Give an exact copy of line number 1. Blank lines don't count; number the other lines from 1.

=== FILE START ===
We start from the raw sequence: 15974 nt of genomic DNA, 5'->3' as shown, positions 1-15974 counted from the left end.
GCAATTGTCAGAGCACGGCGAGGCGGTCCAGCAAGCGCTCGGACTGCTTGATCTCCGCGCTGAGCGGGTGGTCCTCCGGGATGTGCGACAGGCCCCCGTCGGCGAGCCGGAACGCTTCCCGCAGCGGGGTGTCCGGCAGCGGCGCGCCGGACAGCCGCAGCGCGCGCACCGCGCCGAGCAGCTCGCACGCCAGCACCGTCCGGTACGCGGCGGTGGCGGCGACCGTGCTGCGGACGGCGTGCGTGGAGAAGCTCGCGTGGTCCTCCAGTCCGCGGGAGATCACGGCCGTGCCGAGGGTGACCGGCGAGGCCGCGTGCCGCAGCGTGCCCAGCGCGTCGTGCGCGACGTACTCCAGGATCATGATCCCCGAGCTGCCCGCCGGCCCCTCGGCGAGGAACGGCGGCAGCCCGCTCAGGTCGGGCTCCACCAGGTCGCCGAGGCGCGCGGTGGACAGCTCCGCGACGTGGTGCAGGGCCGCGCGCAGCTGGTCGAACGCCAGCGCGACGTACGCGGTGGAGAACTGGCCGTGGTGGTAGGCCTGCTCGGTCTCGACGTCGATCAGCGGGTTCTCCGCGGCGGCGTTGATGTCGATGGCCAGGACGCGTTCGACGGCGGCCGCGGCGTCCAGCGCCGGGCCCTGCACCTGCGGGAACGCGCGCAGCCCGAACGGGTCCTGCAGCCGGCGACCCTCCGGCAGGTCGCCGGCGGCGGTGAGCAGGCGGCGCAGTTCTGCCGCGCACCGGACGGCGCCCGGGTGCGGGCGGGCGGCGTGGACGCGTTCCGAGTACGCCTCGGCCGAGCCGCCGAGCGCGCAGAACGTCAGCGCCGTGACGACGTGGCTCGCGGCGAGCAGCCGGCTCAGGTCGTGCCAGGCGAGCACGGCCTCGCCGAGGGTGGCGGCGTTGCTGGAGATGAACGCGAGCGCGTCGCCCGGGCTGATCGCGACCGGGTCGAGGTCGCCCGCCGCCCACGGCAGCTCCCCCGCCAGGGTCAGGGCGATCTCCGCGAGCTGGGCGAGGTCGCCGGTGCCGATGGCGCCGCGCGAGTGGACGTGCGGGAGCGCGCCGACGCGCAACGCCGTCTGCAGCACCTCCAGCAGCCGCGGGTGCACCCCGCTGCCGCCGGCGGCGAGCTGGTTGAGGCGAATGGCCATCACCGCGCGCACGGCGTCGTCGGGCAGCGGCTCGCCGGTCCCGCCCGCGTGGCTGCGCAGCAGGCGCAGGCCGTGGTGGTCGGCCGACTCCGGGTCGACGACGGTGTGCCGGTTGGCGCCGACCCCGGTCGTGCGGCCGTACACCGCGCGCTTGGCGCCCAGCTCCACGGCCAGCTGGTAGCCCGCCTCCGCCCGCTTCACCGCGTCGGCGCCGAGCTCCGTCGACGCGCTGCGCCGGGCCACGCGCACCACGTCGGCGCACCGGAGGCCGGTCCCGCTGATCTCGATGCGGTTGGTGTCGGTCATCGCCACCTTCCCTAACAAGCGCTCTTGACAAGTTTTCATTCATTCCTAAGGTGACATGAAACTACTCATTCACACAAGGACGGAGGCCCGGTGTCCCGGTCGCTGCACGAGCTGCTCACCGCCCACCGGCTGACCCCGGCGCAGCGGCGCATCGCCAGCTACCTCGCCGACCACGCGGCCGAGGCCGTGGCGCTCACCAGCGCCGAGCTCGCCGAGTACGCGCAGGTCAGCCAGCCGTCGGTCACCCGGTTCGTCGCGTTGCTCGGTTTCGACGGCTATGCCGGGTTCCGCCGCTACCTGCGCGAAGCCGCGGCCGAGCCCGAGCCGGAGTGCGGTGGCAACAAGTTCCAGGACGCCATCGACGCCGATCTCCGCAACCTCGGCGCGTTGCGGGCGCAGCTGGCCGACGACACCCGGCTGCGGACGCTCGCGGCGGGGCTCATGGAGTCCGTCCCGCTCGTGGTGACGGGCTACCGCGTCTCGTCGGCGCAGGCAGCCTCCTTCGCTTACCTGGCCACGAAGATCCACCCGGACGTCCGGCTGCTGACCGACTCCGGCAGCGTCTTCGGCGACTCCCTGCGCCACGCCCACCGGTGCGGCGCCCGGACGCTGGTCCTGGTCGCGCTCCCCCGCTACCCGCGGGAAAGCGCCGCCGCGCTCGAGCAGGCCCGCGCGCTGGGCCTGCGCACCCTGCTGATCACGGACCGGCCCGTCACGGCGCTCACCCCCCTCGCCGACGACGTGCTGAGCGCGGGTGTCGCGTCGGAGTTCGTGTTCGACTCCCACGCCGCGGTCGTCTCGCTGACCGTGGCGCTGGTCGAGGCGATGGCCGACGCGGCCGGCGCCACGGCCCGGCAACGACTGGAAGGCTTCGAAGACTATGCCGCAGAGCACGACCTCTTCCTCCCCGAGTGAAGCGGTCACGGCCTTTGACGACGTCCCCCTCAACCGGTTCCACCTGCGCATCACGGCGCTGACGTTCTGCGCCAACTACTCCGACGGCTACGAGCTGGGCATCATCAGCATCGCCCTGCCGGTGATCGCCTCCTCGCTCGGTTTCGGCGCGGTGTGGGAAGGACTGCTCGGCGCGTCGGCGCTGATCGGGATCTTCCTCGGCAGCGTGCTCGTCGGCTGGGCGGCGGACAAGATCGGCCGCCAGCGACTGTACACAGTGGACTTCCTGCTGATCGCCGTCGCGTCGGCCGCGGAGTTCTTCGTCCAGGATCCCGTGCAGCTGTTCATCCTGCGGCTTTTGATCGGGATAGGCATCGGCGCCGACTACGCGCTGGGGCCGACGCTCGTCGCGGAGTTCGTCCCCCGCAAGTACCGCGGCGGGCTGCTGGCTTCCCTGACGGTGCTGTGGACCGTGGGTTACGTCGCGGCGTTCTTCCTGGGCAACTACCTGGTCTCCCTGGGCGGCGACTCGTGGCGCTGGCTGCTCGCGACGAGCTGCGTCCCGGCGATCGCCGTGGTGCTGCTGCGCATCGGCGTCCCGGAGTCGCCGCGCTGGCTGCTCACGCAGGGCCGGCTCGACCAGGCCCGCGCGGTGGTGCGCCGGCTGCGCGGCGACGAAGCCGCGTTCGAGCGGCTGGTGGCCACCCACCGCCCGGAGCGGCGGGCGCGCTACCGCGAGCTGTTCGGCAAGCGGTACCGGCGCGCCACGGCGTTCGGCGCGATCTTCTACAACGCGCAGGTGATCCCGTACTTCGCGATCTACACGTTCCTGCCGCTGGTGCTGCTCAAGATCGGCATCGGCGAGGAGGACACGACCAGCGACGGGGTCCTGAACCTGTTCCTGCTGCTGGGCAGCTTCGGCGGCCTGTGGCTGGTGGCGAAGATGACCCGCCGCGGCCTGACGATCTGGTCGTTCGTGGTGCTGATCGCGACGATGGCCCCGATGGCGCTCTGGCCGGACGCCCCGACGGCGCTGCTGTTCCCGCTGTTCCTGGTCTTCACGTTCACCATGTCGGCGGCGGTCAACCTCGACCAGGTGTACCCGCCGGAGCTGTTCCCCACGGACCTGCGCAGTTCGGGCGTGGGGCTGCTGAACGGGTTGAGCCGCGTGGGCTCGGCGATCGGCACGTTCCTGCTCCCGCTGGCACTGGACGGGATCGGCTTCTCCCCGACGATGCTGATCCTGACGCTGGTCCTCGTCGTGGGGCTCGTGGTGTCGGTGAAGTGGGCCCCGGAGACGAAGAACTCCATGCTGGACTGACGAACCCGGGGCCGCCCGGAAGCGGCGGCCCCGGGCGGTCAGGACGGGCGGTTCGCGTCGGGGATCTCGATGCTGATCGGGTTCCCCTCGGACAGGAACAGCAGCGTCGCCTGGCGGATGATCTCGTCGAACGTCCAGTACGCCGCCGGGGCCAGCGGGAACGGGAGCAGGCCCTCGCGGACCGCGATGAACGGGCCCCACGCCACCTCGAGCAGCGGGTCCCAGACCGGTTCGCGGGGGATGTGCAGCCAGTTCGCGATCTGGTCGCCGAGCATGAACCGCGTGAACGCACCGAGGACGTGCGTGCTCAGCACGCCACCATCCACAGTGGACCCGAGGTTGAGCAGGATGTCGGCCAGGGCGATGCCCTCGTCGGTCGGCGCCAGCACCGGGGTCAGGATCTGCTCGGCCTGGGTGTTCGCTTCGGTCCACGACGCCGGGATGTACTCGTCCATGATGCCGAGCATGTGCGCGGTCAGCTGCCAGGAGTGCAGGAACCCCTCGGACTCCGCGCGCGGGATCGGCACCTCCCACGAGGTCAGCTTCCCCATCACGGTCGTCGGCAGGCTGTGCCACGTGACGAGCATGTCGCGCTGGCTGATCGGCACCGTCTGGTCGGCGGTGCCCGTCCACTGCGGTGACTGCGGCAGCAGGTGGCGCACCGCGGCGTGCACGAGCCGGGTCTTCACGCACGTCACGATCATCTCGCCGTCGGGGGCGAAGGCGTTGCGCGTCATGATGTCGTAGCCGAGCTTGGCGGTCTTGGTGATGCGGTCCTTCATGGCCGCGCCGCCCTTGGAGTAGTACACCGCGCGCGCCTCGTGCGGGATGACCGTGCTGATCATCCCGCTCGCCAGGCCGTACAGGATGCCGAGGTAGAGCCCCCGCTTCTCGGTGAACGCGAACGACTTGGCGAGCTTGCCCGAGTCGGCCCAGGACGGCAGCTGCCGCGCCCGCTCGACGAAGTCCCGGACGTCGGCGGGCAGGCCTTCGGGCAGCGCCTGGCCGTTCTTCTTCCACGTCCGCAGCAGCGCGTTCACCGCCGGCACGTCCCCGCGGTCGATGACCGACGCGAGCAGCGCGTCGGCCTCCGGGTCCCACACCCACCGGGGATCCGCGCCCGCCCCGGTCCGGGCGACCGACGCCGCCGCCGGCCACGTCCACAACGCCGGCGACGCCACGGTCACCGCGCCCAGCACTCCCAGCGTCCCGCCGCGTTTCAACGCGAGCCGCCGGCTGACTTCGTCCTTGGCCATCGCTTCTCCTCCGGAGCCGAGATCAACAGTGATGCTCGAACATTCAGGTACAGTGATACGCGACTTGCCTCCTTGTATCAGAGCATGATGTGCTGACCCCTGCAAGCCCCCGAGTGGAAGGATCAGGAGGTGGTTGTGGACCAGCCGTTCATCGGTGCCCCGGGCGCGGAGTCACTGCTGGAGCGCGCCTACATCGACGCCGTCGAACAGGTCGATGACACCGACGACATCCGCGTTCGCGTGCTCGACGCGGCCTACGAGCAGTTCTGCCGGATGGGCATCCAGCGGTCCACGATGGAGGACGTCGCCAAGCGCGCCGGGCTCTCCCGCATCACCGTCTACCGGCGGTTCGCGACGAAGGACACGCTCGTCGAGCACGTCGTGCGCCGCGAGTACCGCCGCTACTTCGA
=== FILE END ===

We start from the raw sequence: 15974 nt of genomic DNA, 5'->3' as shown, positions 1-15974 counted from the left end.